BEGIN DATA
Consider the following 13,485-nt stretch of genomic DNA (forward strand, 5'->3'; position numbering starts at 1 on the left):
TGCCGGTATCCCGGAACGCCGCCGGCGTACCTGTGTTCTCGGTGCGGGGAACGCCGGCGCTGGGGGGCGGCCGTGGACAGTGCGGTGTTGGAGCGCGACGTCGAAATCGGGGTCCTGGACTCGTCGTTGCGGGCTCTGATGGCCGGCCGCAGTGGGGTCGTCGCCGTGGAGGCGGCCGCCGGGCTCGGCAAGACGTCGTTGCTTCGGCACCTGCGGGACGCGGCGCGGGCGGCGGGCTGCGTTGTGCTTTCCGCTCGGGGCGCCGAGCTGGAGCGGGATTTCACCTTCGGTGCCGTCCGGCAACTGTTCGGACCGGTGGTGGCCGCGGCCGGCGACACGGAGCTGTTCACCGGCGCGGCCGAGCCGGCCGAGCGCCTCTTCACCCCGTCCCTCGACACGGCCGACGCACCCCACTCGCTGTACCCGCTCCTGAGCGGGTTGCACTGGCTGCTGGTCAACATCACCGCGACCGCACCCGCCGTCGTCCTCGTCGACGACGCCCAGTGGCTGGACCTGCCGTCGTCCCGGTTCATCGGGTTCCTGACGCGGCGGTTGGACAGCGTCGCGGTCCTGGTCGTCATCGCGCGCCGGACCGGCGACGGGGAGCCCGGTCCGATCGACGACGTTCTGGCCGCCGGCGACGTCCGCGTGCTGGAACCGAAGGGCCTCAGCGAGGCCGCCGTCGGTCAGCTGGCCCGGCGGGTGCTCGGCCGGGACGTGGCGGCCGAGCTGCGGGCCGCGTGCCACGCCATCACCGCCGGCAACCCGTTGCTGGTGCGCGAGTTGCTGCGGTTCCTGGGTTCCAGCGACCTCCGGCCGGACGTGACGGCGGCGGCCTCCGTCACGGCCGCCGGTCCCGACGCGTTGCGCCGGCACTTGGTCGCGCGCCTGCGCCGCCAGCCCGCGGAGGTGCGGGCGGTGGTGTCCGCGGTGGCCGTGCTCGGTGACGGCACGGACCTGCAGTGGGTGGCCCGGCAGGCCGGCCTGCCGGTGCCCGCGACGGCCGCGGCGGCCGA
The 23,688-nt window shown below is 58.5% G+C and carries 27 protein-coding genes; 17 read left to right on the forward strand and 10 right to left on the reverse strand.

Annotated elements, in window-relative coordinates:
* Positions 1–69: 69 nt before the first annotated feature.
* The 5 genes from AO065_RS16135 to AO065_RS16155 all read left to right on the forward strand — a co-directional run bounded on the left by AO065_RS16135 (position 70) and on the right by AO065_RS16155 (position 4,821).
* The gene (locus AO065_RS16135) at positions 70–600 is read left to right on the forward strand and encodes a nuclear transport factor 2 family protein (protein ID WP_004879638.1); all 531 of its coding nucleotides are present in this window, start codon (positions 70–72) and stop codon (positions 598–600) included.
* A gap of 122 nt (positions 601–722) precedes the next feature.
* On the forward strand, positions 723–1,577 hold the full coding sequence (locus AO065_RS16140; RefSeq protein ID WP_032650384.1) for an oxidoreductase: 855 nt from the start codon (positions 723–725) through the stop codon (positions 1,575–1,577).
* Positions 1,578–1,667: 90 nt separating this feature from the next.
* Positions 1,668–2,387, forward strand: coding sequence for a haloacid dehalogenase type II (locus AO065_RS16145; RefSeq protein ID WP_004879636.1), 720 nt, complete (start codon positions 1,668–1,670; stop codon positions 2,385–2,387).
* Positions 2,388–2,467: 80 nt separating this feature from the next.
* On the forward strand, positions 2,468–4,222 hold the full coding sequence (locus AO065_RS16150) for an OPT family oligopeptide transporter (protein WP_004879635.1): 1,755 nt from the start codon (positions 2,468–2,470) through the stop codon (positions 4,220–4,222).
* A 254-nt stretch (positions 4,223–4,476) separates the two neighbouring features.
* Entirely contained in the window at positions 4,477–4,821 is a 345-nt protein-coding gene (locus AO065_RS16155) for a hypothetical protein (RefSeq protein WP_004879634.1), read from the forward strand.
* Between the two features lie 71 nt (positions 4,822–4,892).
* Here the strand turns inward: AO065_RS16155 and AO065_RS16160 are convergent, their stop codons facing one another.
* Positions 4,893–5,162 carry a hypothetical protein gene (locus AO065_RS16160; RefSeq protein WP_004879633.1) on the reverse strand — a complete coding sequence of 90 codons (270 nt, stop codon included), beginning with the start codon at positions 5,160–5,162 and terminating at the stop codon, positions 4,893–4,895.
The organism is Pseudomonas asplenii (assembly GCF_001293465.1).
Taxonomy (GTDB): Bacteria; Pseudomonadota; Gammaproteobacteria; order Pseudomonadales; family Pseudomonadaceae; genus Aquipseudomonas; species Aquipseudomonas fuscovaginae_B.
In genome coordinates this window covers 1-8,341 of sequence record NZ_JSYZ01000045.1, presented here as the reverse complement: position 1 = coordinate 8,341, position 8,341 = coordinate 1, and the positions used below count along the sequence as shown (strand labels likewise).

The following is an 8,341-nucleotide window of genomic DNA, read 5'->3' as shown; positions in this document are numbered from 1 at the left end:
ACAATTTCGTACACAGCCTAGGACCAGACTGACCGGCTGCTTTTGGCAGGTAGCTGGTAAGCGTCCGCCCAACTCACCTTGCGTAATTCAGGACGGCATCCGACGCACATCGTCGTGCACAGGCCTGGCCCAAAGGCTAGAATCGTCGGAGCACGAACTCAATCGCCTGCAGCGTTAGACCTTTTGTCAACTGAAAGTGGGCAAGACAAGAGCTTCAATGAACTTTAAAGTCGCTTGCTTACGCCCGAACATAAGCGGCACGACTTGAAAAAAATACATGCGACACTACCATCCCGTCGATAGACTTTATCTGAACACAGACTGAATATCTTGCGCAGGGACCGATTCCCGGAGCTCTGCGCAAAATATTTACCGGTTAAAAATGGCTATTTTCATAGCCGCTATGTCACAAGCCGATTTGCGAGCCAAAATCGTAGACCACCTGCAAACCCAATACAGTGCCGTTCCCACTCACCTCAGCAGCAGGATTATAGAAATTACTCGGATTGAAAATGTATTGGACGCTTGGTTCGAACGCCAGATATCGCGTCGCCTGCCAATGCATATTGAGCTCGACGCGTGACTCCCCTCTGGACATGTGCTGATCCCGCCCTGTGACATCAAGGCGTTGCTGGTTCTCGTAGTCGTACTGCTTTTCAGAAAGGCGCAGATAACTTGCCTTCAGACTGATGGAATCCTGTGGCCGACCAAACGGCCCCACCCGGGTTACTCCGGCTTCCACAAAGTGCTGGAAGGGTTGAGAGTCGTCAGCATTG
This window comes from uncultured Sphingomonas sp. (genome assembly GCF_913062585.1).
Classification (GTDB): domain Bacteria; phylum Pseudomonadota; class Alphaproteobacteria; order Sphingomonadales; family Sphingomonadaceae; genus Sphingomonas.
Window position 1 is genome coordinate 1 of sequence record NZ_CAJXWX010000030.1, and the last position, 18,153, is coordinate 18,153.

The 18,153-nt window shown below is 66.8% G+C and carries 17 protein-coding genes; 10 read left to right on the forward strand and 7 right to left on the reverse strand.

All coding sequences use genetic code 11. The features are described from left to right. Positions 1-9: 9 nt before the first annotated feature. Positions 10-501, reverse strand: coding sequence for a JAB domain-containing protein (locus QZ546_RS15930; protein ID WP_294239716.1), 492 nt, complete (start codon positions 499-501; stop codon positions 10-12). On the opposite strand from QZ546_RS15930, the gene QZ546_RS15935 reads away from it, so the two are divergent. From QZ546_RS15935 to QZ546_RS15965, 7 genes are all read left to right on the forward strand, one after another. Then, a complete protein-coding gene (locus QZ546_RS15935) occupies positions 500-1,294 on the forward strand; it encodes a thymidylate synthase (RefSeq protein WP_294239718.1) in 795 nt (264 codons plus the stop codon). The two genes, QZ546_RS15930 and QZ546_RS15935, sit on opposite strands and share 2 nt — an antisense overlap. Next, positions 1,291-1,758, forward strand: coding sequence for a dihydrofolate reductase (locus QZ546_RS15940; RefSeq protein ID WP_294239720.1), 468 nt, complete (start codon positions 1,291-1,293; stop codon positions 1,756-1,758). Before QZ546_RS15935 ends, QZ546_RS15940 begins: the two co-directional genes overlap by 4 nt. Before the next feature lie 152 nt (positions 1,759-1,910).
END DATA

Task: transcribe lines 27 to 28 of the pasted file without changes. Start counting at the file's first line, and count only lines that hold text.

The 18,153-nt window shown below is 66.8% G+C and carries 17 protein-coding genes; 10 read left to right on the forward strand and 7 right to left on the reverse strand.

All coding sequences use genetic code 11. The features are described from left to right. Positions 1-9: 9 nt before the first annotated feature. Positions 10-501, reverse strand: coding sequence for a JAB domain-containing protein (locus QZ546_RS15930; protein ID WP_294239716.1), 492 nt, complete (start codon positions 499-501; stop codon positions 10-12). On the opposite strand from QZ546_RS15930, the gene QZ546_RS15935 reads away from it, so the two are divergent. From QZ546_RS15935 to QZ546_RS15965, 7 genes are all read left to right on the forward strand, one after another. Then, a complete protein-coding gene (locus QZ546_RS15935) occupies positions 500-1,294 on the forward strand; it encodes a thymidylate synthase (RefSeq protein WP_294239718.1) in 795 nt (264 codons plus the stop codon). The two genes, QZ546_RS15930 and QZ546_RS15935, sit on opposite strands and share 2 nt — an antisense overlap. Next, positions 1,291-1,758, forward strand: coding sequence for a dihydrofolate reductase (locus QZ546_RS15940; RefSeq protein ID WP_294239720.1), 468 nt, complete (start codon positions 1,291-1,293; stop codon positions 1,756-1,758). Before QZ546_RS15935 ends, QZ546_RS15940 begins: the two co-directional genes overlap by 4 nt. Before the next feature lie 152 nt (positions 1,759-1,910).